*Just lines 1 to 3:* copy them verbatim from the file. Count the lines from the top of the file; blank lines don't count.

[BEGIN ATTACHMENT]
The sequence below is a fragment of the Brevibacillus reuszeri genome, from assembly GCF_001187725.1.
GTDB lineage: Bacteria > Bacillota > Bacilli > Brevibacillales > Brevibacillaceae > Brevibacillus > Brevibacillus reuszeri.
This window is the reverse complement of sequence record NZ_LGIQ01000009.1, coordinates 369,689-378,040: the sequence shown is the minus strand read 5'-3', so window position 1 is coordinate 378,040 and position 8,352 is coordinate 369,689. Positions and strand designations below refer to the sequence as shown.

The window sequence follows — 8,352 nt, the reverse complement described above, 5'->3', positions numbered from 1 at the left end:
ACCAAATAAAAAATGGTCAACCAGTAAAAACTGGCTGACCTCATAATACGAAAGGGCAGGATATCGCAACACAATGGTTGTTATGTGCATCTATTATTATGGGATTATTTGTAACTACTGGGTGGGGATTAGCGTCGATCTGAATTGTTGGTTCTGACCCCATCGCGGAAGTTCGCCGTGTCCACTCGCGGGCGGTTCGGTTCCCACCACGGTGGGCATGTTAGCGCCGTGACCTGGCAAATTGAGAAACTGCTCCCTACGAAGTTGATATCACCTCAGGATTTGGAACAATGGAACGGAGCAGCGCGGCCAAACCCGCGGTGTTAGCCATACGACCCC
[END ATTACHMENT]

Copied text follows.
The sequence below is a fragment of the Brevibacillus reuszeri genome, from assembly GCF_001187725.1.
GTDB lineage: Bacteria > Bacillota > Bacilli > Brevibacillales > Brevibacillaceae > Brevibacillus > Brevibacillus reuszeri.
This window is the reverse complement of sequence record NZ_LGIQ01000009.1, coordinates 369,689-378,040: the sequence shown is the minus strand read 5'-3', so window position 1 is coordinate 378,040 and position 8,352 is coordinate 369,689. Positions and strand designations below refer to the sequence as shown.